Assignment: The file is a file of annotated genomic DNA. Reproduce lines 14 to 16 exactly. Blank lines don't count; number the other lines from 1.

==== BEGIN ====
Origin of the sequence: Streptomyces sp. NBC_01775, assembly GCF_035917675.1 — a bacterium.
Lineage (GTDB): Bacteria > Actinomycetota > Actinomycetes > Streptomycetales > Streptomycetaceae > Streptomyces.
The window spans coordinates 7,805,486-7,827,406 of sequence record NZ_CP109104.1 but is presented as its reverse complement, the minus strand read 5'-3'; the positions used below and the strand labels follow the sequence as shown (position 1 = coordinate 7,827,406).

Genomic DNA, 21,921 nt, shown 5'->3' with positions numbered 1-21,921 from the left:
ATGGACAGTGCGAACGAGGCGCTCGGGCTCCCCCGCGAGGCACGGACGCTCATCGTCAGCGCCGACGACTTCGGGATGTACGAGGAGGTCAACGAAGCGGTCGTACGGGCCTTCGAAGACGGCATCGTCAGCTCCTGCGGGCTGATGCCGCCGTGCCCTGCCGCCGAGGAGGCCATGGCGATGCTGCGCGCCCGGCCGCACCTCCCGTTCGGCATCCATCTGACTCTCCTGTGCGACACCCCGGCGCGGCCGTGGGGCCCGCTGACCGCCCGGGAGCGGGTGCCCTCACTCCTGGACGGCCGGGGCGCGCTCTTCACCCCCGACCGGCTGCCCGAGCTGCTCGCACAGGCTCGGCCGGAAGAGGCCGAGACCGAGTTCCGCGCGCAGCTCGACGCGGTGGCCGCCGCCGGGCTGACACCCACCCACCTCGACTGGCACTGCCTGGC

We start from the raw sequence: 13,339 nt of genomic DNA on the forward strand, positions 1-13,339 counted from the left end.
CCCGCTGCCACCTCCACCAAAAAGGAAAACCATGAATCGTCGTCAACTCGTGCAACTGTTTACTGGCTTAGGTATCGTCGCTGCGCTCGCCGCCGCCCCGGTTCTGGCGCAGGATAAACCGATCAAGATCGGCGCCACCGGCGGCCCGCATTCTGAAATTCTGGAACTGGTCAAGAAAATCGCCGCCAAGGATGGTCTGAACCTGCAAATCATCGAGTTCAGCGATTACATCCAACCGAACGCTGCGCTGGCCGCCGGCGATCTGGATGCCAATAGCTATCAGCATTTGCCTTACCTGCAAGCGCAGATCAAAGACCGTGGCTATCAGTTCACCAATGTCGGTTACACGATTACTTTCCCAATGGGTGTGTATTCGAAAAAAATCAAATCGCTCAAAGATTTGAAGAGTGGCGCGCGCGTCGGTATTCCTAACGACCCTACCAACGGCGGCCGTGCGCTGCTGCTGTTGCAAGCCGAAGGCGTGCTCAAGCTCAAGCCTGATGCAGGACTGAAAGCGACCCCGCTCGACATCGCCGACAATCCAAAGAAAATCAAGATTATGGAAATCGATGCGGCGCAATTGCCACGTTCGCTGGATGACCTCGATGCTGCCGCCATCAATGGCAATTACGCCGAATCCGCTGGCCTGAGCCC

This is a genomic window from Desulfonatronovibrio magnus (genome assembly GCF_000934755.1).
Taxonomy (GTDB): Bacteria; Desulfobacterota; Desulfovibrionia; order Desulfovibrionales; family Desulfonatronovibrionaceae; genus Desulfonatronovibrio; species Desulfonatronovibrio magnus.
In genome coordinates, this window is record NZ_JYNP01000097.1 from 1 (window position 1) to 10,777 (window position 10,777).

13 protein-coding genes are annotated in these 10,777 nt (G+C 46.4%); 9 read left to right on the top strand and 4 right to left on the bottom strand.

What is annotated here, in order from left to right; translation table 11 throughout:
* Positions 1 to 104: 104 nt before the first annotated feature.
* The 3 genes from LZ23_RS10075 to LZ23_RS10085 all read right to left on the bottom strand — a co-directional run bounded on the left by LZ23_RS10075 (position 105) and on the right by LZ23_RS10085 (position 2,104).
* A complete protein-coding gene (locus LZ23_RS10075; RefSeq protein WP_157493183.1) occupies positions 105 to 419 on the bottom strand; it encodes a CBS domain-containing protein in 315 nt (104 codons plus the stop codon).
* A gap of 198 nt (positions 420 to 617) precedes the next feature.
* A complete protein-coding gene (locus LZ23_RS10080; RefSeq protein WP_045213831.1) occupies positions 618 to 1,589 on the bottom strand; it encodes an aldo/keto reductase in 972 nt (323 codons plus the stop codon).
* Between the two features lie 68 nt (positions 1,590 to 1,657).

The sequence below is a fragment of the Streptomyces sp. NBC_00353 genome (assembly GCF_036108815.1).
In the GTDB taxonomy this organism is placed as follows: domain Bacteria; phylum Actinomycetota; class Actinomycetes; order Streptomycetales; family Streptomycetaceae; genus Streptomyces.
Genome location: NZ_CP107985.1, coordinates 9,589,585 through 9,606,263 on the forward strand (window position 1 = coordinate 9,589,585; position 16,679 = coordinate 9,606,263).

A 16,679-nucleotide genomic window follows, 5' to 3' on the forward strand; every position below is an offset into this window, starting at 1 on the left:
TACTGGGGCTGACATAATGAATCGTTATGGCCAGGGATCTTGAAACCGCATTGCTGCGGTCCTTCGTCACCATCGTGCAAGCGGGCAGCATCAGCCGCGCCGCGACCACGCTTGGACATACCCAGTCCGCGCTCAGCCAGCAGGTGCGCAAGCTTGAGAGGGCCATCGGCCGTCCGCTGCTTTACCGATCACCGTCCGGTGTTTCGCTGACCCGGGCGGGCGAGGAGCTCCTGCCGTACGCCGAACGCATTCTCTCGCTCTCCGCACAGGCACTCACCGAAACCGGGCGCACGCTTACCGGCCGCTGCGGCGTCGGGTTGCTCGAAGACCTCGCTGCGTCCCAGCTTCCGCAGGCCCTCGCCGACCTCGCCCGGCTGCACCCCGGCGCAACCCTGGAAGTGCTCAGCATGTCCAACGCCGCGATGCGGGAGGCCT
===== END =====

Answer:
* The 3 genes from LZ23_RS10075 to LZ23_RS10085 all read right to left on the bottom strand — a co-directional run bounded on the left by LZ23_RS10075 (position 105) and on the right by LZ23_RS10085 (position 2,104).
* A complete protein-coding gene (locus LZ23_RS10075; RefSeq protein WP_157493183.1) occupies positions 105 to 419 on the bottom strand; it encodes a CBS domain-containing protein in 315 nt (104 codons plus the stop codon).
* A gap of 198 nt (positions 420 to 617) precedes the next feature.